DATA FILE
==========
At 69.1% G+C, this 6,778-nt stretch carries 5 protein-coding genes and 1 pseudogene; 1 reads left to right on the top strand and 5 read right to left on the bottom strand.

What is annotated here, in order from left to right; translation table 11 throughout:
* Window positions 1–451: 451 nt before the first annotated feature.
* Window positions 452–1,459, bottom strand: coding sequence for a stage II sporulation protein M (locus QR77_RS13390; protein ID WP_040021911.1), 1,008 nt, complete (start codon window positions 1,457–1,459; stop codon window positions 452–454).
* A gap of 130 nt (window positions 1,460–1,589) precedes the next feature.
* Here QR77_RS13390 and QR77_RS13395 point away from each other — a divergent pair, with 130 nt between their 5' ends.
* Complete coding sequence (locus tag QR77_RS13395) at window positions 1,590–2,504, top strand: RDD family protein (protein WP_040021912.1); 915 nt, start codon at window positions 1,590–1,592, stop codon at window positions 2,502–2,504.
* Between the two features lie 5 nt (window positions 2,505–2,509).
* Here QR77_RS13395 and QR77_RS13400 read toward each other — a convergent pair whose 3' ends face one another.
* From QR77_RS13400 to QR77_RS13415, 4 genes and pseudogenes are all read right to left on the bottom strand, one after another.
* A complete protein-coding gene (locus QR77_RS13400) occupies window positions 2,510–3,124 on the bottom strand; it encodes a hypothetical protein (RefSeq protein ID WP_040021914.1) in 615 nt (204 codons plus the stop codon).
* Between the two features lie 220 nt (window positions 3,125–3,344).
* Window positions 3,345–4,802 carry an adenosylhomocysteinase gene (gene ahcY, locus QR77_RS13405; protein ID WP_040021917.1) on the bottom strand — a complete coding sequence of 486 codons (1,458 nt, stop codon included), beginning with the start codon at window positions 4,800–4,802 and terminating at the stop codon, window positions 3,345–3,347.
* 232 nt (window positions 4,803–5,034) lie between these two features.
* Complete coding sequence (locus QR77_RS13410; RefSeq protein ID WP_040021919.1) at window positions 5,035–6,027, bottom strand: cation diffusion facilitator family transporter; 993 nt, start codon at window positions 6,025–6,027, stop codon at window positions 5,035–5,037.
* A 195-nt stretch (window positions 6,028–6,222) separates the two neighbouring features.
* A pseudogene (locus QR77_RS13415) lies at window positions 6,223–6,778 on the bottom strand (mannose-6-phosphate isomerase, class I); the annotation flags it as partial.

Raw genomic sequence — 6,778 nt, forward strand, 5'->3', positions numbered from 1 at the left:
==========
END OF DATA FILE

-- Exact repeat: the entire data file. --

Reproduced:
At 69.1% G+C, this 6,778-nt stretch carries 5 protein-coding genes and 1 pseudogene; 1 reads left to right on the top strand and 5 read right to left on the bottom strand.

What is annotated here, in order from left to right; translation table 11 throughout:
* Window positions 1–451: 451 nt before the first annotated feature.
* Window positions 452–1,459, bottom strand: coding sequence for a stage II sporulation protein M (locus QR77_RS13390; protein ID WP_040021911.1), 1,008 nt, complete (start codon window positions 1,457–1,459; stop codon window positions 452–454).
* A gap of 130 nt (window positions 1,460–1,589) precedes the next feature.
* Here QR77_RS13390 and QR77_RS13395 point away from each other — a divergent pair, with 130 nt between their 5' ends.
* Complete coding sequence (locus tag QR77_RS13395) at window positions 1,590–2,504, top strand: RDD family protein (protein WP_040021912.1); 915 nt, start codon at window positions 1,590–1,592, stop codon at window positions 2,502–2,504.
* Between the two features lie 5 nt (window positions 2,505–2,509).
* Here QR77_RS13395 and QR77_RS13400 read toward each other — a convergent pair whose 3' ends face one another.
* From QR77_RS13400 to QR77_RS13415, 4 genes and pseudogenes are all read right to left on the bottom strand, one after another.
* A complete protein-coding gene (locus QR77_RS13400) occupies window positions 2,510–3,124 on the bottom strand; it encodes a hypothetical protein (RefSeq protein ID WP_040021914.1) in 615 nt (204 codons plus the stop codon).
* Between the two features lie 220 nt (window positions 3,125–3,344).
* Window positions 3,345–4,802 carry an adenosylhomocysteinase gene (gene ahcY, locus QR77_RS13405; protein ID WP_040021917.1) on the bottom strand — a complete coding sequence of 486 codons (1,458 nt, stop codon included), beginning with the start codon at window positions 4,800–4,802 and terminating at the stop codon, window positions 3,345–3,347.
* 232 nt (window positions 4,803–5,034) lie between these two features.
* Complete coding sequence (locus QR77_RS13410; RefSeq protein ID WP_040021919.1) at window positions 5,035–6,027, bottom strand: cation diffusion facilitator family transporter; 993 nt, start codon at window positions 6,025–6,027, stop codon at window positions 5,035–5,037.
* A 195-nt stretch (window positions 6,028–6,222) separates the two neighbouring features.
* A pseudogene (locus QR77_RS13415) lies at window positions 6,223–6,778 on the bottom strand (mannose-6-phosphate isomerase, class I); the annotation flags it as partial.

Raw genomic sequence — 6,778 nt, forward strand, 5'->3', positions numbered from 1 at the left: